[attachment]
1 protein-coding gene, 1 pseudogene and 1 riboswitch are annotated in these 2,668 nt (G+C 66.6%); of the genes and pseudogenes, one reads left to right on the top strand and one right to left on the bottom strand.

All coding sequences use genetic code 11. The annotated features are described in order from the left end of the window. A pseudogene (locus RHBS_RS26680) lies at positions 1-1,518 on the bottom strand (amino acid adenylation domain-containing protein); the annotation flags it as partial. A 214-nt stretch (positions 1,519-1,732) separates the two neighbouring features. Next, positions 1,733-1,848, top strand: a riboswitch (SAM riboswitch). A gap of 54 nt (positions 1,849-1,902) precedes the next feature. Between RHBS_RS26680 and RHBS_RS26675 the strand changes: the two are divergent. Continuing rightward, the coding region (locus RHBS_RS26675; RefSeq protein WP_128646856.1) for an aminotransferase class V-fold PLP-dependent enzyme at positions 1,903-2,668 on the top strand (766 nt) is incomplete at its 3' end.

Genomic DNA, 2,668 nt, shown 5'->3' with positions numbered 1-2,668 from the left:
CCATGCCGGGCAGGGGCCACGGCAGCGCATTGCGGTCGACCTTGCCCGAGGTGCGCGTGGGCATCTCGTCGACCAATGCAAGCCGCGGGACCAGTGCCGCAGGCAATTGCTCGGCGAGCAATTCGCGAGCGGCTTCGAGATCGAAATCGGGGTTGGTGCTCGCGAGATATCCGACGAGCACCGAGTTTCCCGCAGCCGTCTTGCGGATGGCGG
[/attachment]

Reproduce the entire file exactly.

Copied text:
1 protein-coding gene, 1 pseudogene and 1 riboswitch are annotated in these 2,668 nt (G+C 66.6%); of the genes and pseudogenes, one reads left to right on the top strand and one right to left on the bottom strand.

All coding sequences use genetic code 11. The annotated features are described in order from the left end of the window. A pseudogene (locus RHBS_RS26680) lies at positions 1-1,518 on the bottom strand (amino acid adenylation domain-containing protein); the annotation flags it as partial. A 214-nt stretch (positions 1,519-1,732) separates the two neighbouring features. Next, positions 1,733-1,848, top strand: a riboswitch (SAM riboswitch). A gap of 54 nt (positions 1,849-1,902) precedes the next feature. Between RHBS_RS26680 and RHBS_RS26675 the strand changes: the two are divergent. Continuing rightward, the coding region (locus RHBS_RS26675; RefSeq protein WP_128646856.1) for an aminotransferase class V-fold PLP-dependent enzyme at positions 1,903-2,668 on the top strand (766 nt) is incomplete at its 3' end.

Genomic DNA, 2,668 nt, shown 5'->3' with positions numbered 1-2,668 from the left:
CCATGCCGGGCAGGGGCCACGGCAGCGCATTGCGGTCGACCTTGCCCGAGGTGCGCGTGGGCATCTCGTCGACCAATGCAAGCCGCGGGACCAGTGCCGCAGGCAATTGCTCGGCGAGCAATTCGCGAGCGGCTTCGAGATCGAAATCGGGGTTGGTGCTCGCGAGATATCCGACGAGCACCGAGTTTCCCGCAGCCGTCTTGCGGATGGCGG